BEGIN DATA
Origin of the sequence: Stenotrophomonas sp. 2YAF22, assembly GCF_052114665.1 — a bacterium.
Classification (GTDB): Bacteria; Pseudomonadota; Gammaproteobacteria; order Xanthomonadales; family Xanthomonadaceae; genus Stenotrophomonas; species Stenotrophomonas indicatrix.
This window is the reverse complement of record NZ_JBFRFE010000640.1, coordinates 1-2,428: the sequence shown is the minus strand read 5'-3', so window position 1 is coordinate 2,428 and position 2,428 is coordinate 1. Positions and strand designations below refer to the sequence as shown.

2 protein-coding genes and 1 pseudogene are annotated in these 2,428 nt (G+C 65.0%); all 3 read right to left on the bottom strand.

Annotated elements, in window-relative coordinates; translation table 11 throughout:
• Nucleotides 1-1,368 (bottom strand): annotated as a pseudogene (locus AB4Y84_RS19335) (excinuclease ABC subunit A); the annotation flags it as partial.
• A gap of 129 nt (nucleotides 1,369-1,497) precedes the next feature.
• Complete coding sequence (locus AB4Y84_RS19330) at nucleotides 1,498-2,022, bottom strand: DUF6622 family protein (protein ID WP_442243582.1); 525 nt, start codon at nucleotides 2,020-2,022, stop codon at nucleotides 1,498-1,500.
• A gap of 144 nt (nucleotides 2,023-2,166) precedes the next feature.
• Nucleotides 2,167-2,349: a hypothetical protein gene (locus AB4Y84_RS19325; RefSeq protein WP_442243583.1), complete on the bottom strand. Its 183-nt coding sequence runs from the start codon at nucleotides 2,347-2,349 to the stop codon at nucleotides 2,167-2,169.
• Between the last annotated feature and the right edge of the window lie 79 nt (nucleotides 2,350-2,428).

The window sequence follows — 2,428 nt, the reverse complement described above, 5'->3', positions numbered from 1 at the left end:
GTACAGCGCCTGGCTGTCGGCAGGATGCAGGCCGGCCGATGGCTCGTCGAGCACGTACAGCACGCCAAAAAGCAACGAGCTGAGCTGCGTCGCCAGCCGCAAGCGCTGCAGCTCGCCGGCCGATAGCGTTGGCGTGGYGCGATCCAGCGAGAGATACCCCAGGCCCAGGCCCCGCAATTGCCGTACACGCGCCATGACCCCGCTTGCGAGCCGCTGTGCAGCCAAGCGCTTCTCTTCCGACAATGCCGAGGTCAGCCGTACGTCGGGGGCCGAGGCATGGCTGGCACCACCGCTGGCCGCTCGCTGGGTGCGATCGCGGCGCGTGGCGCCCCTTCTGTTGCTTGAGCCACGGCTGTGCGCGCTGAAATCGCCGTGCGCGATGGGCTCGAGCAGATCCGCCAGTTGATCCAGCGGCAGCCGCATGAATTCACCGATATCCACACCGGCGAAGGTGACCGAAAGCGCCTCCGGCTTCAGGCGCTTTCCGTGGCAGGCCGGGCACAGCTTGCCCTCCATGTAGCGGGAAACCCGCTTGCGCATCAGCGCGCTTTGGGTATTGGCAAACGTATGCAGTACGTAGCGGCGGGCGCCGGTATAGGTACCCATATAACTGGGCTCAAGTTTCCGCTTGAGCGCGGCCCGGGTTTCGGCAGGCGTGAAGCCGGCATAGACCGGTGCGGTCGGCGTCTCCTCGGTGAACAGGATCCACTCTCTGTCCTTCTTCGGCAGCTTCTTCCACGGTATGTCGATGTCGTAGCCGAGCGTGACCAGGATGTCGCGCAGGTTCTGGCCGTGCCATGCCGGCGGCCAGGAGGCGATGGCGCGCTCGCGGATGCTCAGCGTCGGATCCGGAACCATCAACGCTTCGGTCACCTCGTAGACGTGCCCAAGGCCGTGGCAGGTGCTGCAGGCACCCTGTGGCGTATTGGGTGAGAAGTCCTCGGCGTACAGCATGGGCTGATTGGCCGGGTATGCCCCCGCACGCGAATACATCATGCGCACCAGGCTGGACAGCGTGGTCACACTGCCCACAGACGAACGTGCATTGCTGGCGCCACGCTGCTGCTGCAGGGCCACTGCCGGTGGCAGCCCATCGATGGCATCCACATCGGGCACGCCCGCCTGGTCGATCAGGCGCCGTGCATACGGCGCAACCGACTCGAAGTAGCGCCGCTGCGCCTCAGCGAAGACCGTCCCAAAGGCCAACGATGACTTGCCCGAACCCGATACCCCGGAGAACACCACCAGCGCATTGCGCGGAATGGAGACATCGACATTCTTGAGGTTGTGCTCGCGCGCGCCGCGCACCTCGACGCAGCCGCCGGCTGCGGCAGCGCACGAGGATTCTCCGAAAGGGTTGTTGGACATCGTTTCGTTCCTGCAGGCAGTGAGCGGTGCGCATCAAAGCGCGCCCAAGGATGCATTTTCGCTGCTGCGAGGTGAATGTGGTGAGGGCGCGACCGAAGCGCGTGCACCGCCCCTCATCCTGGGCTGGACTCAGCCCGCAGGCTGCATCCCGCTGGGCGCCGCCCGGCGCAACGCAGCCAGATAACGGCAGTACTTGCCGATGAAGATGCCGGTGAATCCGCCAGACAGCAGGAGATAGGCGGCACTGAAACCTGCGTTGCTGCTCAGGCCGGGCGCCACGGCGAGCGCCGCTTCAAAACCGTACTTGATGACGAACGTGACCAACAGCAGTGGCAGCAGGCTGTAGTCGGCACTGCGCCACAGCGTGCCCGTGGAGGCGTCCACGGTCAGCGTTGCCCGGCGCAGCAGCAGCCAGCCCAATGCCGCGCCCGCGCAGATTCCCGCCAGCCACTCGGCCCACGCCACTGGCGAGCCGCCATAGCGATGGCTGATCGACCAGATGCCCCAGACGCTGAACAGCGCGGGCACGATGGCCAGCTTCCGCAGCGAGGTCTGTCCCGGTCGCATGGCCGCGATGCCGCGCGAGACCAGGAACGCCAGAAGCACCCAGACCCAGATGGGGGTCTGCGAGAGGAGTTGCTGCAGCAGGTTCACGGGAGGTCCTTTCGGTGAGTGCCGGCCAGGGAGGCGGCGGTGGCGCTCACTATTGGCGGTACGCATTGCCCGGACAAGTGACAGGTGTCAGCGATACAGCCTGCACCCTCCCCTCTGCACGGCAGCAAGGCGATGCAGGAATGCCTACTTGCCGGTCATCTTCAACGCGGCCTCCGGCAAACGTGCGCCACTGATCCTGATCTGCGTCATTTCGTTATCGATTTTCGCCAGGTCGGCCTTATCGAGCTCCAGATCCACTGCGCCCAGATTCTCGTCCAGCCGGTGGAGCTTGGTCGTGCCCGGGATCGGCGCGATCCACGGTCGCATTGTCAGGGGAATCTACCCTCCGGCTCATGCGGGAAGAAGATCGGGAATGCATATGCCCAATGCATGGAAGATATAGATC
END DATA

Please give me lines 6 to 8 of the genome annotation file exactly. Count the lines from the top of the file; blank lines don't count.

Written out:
• Nucleotides 1-1,368 (bottom strand): annotated as a pseudogene (locus AB4Y84_RS19335) (excinuclease ABC subunit A); the annotation flags it as partial.
• A gap of 129 nt (nucleotides 1,369-1,497) precedes the next feature.
• Complete coding sequence (locus AB4Y84_RS19330) at nucleotides 1,498-2,022, bottom strand: DUF6622 family protein (protein ID WP_442243582.1); 525 nt, start codon at nucleotides 2,020-2,022, stop codon at nucleotides 1,498-1,500.